Sylvan Learning Centre client Tiana

FAMILY: Tutoring can make a big difference for students

Extra help can keep academic challenges from getting out of control

November is often the time of year when students start to struggle: the novelty of the new year has worn off and the countdown to winter holidays has begun.

If midterm results and teacher feedback show students have challenges in certain subjects, it can be a good time to think about engaging a tutor. And this year in particular, with an accelerated schedule to make up for time lost to the teachers’ strike, some kids are in greater danger of falling behind.

“There definitely is a crunch going on this year, especially with the high school students,” says Mike Lander, director of Sylvan Learning’s West Shore centre.

“There’s a lot of need for extra tutoring sessions throughout the schools.”

Three groups of students can benefit from tutoring, he says. Those who are behind, those who are doing well and want to maintain that level, and the “get ahead” students who may not be getting the challenges they need from regular classroom hours.

With students who are struggling, it’s important to remember they may need to go back to earlier foundations to rectify a current gap in their learning. “A student may be struggling with Grade 6 math, for example, and they may need to go back to Grade 4 concepts,” Lander says.

Whether parents decide to use a centre like Sylvan or go with a private tutor, he says, it’s imperative parents know who’s going to be working with their kids.

“I would always suggest having a conversation with them. Learn what their philosophy is, and you do want to make sure that you’re working with somebody that is reputable,” he says.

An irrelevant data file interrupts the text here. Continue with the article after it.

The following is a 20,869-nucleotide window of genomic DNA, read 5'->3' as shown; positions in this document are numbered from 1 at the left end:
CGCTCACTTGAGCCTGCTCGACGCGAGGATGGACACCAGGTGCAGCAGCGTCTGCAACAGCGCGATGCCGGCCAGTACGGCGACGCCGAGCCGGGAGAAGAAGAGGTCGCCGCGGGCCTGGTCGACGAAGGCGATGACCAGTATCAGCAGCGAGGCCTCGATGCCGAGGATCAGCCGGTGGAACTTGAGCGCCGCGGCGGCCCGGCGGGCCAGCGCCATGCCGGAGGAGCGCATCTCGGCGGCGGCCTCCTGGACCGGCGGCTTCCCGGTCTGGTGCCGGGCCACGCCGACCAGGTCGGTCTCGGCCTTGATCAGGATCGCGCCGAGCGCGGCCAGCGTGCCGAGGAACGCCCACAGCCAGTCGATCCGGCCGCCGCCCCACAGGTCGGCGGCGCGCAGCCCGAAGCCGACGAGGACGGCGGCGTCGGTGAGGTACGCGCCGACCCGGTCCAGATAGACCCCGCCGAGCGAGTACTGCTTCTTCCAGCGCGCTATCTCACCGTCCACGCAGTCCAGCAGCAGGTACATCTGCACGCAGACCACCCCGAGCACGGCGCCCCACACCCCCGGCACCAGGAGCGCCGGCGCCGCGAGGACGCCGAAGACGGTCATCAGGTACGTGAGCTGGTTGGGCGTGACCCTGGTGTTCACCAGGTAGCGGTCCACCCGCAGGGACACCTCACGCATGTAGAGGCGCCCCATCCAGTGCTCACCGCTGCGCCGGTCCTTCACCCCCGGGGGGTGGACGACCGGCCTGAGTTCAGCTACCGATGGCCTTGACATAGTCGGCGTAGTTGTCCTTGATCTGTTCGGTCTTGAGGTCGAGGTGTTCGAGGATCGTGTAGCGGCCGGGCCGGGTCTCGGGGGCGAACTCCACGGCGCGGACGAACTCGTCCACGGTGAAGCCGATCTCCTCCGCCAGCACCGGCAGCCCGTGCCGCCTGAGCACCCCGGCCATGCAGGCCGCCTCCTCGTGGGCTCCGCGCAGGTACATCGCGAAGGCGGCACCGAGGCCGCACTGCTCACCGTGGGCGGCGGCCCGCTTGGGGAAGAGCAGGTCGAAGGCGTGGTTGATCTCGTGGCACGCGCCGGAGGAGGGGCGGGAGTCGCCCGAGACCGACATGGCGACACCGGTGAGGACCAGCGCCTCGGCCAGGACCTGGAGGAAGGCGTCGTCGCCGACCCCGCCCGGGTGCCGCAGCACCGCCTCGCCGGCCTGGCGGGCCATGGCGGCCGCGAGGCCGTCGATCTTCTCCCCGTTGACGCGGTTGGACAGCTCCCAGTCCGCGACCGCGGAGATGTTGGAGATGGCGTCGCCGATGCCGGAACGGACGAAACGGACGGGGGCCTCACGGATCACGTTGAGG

Also vital to tutoring success is a regular schedule, with time slotted in just like for hockey or band practices. “Our most successful students are coming three or four hours a week. With just one hour a week, you’re really not making any progression.”

Academic struggles can get lost in the maelstrom of sports, extracurricular activities, or things happening at home, but it’s vital that struggles are dealt with before they balloon into larger and larger struggles.

“Often education gets put on the back burner, but it’s so important,” Lander says. “It’s the most important factor for their economic future.”

Just Posted

Victoria cannabis dispensaries are busy in their first days of legal operation

The Cloud Nine Collective and The Original FARM opened their doors on April 15

Island cycling series boosts youth race schedule

New series creates opportunity for more youth competition

Colwood wins award for Sustainable Infrastructure Replacement Plan

Plan wins Award of Excellence in Government Finance

Autism support dog helps Langford boy hold his head high

Family shares story for Autism Awareness Month

WATCH: Movie star and PACE alum Calum Worthy talks musical theatre and his career

“American Vandal” and “Austin and Ally” actor has been returning to the program for over 20 years

POLL: How often does your family use BC Ferries?

Navigating the lineups for BC Ferries is a way of life for… Continue reading

Crime Stoppers most wanted for Greater Victoria for the week of April 16

Greater Victoria Crime Stoppers is seeking the public’s help in locating the… Continue reading

$6K raised in one day’s time for family of woman gunned down in Penticton

GoFundMe launched for family of Darlene Knippelberg, to pay for funeral costs and other expenses

Seven tips to travel safely this Easter long weekend

An average of three people are killed, and hundreds more injured, each Easter long weekend in B.C.

Parents say Austrian climber missing in Banff National Park ‘lived his dream’

David Lama, Hansjorg Auer and American climber Jess Roskelley have been missing since Wednesday

Six months after legalization, high prices and supply issues boost illicit pot market

It has been six months since Canada became the first industrialized country to legalize recreational cannabis

Seattle’s 4-20 ‘protestival’ enjoys tolerance, some support – and B.C. could do the same

Seattle’s Hempfest a large-scale occasions with vendors, prominent musical acts and thousands of attendees

B.C. mountain biker sent home from hospital twice, despite broken vertebrae

Released in Maple Ridge to go home with three fractured vertebrae

Most Read